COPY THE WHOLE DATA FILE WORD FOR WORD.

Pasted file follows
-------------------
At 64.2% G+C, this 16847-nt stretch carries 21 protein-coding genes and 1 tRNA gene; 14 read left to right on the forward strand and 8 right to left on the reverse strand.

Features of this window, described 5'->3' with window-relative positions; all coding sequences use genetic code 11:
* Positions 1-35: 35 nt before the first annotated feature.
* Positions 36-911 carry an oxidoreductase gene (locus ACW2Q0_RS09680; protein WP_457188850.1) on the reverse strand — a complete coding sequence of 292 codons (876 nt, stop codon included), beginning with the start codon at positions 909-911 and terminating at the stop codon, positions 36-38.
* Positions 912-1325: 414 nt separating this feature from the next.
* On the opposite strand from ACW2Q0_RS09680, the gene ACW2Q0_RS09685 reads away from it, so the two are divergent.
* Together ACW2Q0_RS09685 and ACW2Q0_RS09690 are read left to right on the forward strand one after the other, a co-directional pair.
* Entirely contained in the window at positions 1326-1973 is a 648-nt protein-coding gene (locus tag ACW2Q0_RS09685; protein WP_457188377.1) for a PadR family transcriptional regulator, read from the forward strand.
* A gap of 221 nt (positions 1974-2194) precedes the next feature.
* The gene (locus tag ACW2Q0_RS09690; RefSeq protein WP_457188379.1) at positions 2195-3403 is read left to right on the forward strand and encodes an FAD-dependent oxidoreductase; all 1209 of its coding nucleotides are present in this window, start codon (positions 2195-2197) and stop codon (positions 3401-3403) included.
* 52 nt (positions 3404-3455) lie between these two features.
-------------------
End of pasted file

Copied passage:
At 64.2% G+C, this 16847-nt stretch carries 21 protein-coding genes and 1 tRNA gene; 14 read left to right on the forward strand and 8 right to left on the reverse strand.

Features of this window, described 5'->3' with window-relative positions; all coding sequences use genetic code 11:
* Positions 1-35: 35 nt before the first annotated feature.
* Positions 36-911 carry an oxidoreductase gene (locus ACW2Q0_RS09680; protein WP_457188850.1) on the reverse strand — a complete coding sequence of 292 codons (876 nt, stop codon included), beginning with the start codon at positions 909-911 and terminating at the stop codon, positions 36-38.
* Positions 912-1325: 414 nt separating this feature from the next.
* On the opposite strand from ACW2Q0_RS09680, the gene ACW2Q0_RS09685 reads away from it, so the two are divergent.
* Together ACW2Q0_RS09685 and ACW2Q0_RS09690 are read left to right on the forward strand one after the other, a co-directional pair.
* Entirely contained in the window at positions 1326-1973 is a 648-nt protein-coding gene (locus tag ACW2Q0_RS09685; protein WP_457188377.1) for a PadR family transcriptional regulator, read from the forward strand.
* A gap of 221 nt (positions 1974-2194) precedes the next feature.
* The gene (locus tag ACW2Q0_RS09690; RefSeq protein WP_457188379.1) at positions 2195-3403 is read left to right on the forward strand and encodes an FAD-dependent oxidoreductase; all 1209 of its coding nucleotides are present in this window, start codon (positions 2195-2197) and stop codon (positions 3401-3403) included.
* 52 nt (positions 3404-3455) lie between these two features.